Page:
The key was to acknowledge a reality in the development of islets, or clusters of healthy beta cells (which generate insulin) in the pancreas. They separated partly differentiated pancreatic stem cells into islets, jumpstarting their development and leading to responses to blood sugar that more closely represented mature cells. Even alpha and delta cells grew more effectively, UCSF said.
The technique has only been tested in mice so far, but the results were positive. It took just a “matter of days” for implanted islets to produce insulin as well as the rodents’ native cells.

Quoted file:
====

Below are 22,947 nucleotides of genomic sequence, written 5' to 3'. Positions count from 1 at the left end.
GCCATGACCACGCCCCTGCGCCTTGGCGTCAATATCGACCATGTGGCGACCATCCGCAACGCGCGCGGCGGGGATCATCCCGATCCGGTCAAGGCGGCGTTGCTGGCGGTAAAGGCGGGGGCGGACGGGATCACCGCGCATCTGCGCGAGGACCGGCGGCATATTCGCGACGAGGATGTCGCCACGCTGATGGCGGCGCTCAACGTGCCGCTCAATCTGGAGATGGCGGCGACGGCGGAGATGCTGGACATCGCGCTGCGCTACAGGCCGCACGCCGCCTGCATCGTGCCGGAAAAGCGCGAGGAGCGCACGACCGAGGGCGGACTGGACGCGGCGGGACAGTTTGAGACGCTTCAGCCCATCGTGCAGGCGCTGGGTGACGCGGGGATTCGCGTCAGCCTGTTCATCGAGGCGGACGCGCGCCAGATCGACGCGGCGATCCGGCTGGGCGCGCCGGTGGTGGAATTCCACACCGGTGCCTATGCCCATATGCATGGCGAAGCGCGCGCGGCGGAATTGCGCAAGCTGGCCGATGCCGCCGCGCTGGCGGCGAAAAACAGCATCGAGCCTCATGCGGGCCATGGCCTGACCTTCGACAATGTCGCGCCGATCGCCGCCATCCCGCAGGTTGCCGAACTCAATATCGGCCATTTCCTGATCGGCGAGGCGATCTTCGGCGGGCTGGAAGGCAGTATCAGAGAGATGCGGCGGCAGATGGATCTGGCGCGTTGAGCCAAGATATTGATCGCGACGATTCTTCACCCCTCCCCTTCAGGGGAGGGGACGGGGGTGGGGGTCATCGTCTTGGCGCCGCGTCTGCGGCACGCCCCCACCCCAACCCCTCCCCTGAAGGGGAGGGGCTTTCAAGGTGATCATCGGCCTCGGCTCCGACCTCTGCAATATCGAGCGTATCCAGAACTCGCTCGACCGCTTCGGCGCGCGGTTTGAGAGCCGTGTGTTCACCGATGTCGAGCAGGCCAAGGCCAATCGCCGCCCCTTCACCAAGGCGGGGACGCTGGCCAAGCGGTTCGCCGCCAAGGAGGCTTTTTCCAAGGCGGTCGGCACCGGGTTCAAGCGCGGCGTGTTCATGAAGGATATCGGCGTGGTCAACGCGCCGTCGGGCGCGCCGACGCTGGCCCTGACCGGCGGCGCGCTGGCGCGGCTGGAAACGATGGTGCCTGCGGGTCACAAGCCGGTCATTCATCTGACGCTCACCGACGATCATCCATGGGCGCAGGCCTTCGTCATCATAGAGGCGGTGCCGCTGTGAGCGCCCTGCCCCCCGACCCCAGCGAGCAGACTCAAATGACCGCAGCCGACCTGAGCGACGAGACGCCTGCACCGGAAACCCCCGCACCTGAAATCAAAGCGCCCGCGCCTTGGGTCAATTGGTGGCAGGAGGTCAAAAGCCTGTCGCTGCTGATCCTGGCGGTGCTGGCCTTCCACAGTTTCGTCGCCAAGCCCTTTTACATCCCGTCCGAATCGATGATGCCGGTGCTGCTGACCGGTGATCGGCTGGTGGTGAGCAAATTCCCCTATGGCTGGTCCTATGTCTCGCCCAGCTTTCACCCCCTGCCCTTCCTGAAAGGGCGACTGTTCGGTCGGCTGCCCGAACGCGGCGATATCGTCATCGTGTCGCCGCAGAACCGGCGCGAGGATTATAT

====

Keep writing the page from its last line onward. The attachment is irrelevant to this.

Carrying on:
Breakthrough could lead to on-demand implants
If the research continues to bear fruit, though, it could offer a much more realistic solution for type 1 diabetes. Pancreas transplants can help, but they frequently fail and still require drugs that suppress your immune system. There are tests for safer and more targeted islet implants, but they still tend to require organs from dead donors. This breakthrough could lead to on-demand implants and make it relatively easy to gain (or regain) healthy insulin levels.